Posted by: Sandy Steinman | October 1, 2014

North Carolina Fall Color September 28, 2014

Fall Color Report for Week of September 28, 2014 | Department of Biology | Appalachian State University. has a new detailed fall color report for North Carolina

Leaf Color Report

Leaf color is breaking out all over the High Country this week.  I drove up into Ashe County (see my photo album that I posted yesterday) and there was abundant color scattered throughout the hills.  However, it’s just starting, so we’re not near the peak yet, but it is on its way.  And if I was to guess right today, I’d say the peak might come 3-4 days earlier than usual, which would put the peak around October 8-12, rather than the 12-14th But I won’t know for sure until next weekend (weather is a big factor here!).

On a few hillsides in Ashe County, particularly west of West Jefferson and over toward Todd, some forests were at reaching 40% in color, but most are still around 10-20% turned color.  Although a large portion of the forests were coloring up, the intensity of the colors has not reached its maximum yet.  So, the dominant color is still green, but now individual trees with good reds and yellows are popping up all over the landscape, at least from 3,300’ and up in elevation.

Those trees with good color this week include flowering dogwoods, red and sugar maples, birches and sourwoods (all turning orange to deep red).  A few oaks (particularly scarlet) are starting to redden up also.  Tulip poplars are just beginning to show yellow color, while Fraser magnolias and American chestnut saplings are actively turning yellow prior to their shifting over to brown.   A variety of goldenrods are providing a nice show of yellow, coupled with a number of different blue and white aster-like plants on the forest floor.  And on rock outcrops, the huckleberry bushes and sassafras saplings have turned red.

Colors are slightly more advanced at higher elevations, particularly at Grandfather Mt.  It looks like next weekend may be good at higher elevations in the part of the state.  It may several days after next weekend before the peak is seen in the Boone/Blowing Rock area at an elevation of 3,300’.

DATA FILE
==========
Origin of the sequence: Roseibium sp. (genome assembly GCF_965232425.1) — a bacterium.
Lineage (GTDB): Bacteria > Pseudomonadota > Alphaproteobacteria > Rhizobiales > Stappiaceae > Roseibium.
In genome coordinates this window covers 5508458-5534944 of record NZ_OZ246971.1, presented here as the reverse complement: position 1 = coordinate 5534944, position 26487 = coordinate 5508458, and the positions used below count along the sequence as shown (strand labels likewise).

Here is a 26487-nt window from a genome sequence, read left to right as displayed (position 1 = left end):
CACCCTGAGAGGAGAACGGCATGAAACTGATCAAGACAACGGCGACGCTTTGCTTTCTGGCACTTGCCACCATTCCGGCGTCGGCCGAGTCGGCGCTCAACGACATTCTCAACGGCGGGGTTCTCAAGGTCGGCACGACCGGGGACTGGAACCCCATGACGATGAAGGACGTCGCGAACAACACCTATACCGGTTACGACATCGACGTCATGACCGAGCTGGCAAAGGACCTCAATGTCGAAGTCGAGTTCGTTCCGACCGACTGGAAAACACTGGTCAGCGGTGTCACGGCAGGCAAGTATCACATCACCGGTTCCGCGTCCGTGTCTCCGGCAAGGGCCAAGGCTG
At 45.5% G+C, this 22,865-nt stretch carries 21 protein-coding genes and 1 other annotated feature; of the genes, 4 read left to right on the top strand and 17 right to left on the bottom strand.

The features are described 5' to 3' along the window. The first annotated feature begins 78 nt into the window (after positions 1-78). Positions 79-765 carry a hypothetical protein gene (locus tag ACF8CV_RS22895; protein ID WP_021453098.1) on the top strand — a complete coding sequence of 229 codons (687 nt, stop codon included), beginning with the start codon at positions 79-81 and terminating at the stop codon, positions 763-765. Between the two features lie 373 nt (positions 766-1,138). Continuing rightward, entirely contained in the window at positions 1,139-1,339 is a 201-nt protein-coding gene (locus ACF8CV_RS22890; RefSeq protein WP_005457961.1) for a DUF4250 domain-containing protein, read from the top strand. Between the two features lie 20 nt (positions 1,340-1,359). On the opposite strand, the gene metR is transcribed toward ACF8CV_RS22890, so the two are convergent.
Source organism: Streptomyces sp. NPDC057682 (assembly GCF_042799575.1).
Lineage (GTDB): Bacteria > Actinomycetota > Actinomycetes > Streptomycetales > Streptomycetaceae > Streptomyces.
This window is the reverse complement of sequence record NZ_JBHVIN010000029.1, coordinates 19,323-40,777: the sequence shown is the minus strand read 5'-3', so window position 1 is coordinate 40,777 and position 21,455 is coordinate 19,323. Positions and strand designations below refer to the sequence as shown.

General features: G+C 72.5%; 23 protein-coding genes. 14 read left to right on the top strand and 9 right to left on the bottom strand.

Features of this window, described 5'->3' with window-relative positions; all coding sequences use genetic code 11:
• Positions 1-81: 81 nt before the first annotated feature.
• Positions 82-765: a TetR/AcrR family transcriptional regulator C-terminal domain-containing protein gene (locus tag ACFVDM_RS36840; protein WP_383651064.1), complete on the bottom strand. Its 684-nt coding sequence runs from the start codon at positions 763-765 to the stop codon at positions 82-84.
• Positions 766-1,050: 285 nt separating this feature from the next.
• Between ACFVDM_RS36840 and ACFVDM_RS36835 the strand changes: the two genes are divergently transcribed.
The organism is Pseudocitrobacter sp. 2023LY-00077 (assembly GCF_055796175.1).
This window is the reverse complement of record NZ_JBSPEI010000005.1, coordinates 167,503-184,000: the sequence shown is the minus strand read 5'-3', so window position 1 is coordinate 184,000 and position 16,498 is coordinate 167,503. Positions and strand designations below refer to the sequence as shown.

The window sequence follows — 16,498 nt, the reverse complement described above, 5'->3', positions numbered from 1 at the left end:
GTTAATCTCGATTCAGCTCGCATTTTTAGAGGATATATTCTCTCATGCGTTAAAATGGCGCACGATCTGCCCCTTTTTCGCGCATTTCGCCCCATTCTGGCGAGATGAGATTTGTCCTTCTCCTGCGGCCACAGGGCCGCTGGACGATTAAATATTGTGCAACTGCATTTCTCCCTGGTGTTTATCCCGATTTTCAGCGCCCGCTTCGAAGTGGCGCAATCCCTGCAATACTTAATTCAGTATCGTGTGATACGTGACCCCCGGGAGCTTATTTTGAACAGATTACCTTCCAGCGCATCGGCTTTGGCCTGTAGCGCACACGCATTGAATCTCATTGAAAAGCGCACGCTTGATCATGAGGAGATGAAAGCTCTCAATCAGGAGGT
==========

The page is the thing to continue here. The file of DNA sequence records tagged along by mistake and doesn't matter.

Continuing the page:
Jonathan Horton, from UNC-Asheville, writes: “I was just up on the parkway south of Asheville yesterday and things are still pretty green from here to Mt. Pisgah.  Along the high ridges, though, the sourwoods seem to be peaking. There are some maples and sumac adding color along the parkway, but not a lot of others are changing yet.”

Kathy Mathews, from Western Carolina University, says colors are still mostly green in the Waynesville/Cullowhee/Sylva area, but that individual trees are turning colors, much like in the Boone area.

For those heading to the Smokies, it’s still a little early according to their latest report, but colors will start appearing there soon, especially at the higher elevations, and then move downhill.  Check out their report at this website: http://www.nps.gov/grsm/planyourvisit/fallcolor.htm.

Also, don’t forget that you can check the webcams during the day to see how the colors are developing.   One link to many webcams in NC is: http://www.highcountrywebcams.com/

Additional fall foliage sites you should consider visiting can be found on my ASU fall color page at: http://biology.appstate.edu/fall-colors/related-links

VisitNC.com gets weekly updates on fall color from NC State Park Rangers, so be sure to check out their website at: http://www.visitnc.com/fall-1.

Finally, if you want a nice drive to view great fall foliage colors, try these roads:

Blue Ridge Parkway from Virginia down to the Smokies

Clarks Creek Road off of Rt. 105 in Foscoe over to Valle Crucis

Rt. 184 from Valle Crucis to Banner Elk

Highway 64 from Black Mountain to Hendersonville (including Chimney Rock State Park)

Highway 194 from West Jefferson off of US 221 over to Todd, NC and then back to Boone


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